Colorado’s presidential primary ballots start dropping this week. Here’s what you need to know.


Colorado’s presidential primary ballots began going out to voters Monday.

Close to two dozen candidates — six Republicans and 17 Democrats — will appear on their respective party’s ballots, including several who dropped out too late to have their names removed.

Colorado voters who have registered as either Democrats or Republicans will receive primary ballots for only their affiliated party. Unaffiliated voters, who comprise a plurality of the state’s voter base, will receive ballots for both parties but can only return one.

Ballots will be due back March 3, which is known as Super Tuesday because more than a dozen states hold primaries then. This will be Colorado’s first year holding a primary on Super Tuesday after several cycles with caucuses.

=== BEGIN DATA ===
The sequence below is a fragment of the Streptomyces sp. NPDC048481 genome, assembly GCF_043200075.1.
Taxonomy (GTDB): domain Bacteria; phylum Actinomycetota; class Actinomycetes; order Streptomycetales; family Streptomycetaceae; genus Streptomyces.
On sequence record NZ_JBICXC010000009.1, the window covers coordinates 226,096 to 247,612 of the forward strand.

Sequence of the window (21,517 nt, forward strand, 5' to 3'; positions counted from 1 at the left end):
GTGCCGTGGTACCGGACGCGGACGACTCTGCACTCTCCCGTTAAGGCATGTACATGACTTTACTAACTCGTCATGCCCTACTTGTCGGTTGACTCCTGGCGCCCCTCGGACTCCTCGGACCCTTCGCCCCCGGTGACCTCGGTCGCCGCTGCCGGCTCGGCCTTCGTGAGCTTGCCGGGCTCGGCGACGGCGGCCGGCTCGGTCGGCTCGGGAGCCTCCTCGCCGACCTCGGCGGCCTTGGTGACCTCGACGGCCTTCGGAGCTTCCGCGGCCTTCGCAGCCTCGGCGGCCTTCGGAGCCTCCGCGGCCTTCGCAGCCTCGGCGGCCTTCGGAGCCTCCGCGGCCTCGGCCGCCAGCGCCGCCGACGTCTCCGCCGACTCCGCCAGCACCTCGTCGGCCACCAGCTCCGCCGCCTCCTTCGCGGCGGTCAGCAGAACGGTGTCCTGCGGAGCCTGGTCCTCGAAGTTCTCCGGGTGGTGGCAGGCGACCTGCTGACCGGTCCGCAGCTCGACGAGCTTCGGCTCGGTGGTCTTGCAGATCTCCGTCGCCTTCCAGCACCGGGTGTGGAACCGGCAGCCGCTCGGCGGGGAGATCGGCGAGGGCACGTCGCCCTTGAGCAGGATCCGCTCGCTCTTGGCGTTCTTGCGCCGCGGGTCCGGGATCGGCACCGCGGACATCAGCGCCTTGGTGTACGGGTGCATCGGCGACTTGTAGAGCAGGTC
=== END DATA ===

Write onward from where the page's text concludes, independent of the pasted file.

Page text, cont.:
To make the primary ballot, candidates had the option of filing petitions with 5,000 signatures from voters or simply paying a $500 filing fee with a notarized statement of intent. The filing deadline was Dec. 9, and several who qualified for Colorado’s ballot have already exited the race: Democrats Michael Bennet, Cory Booker, John Delaney, Marianne Williamson and Andrew Yang and the Republican talk radio host Joe Walsh.

The ballots voters will receive in the mail in the coming days will include no races other than the presidential contest. Other primary races, including for Colorado’s congressional and statehouse seats, will be decided in a June 30 election.

Colorado residents who will be 18 years old by the Nov. 3 election may register to vote in the March 3 primary up to or on that day. For more information, visit the Colorado Secretary of State’s Office website at or that of your county clerk and recorder.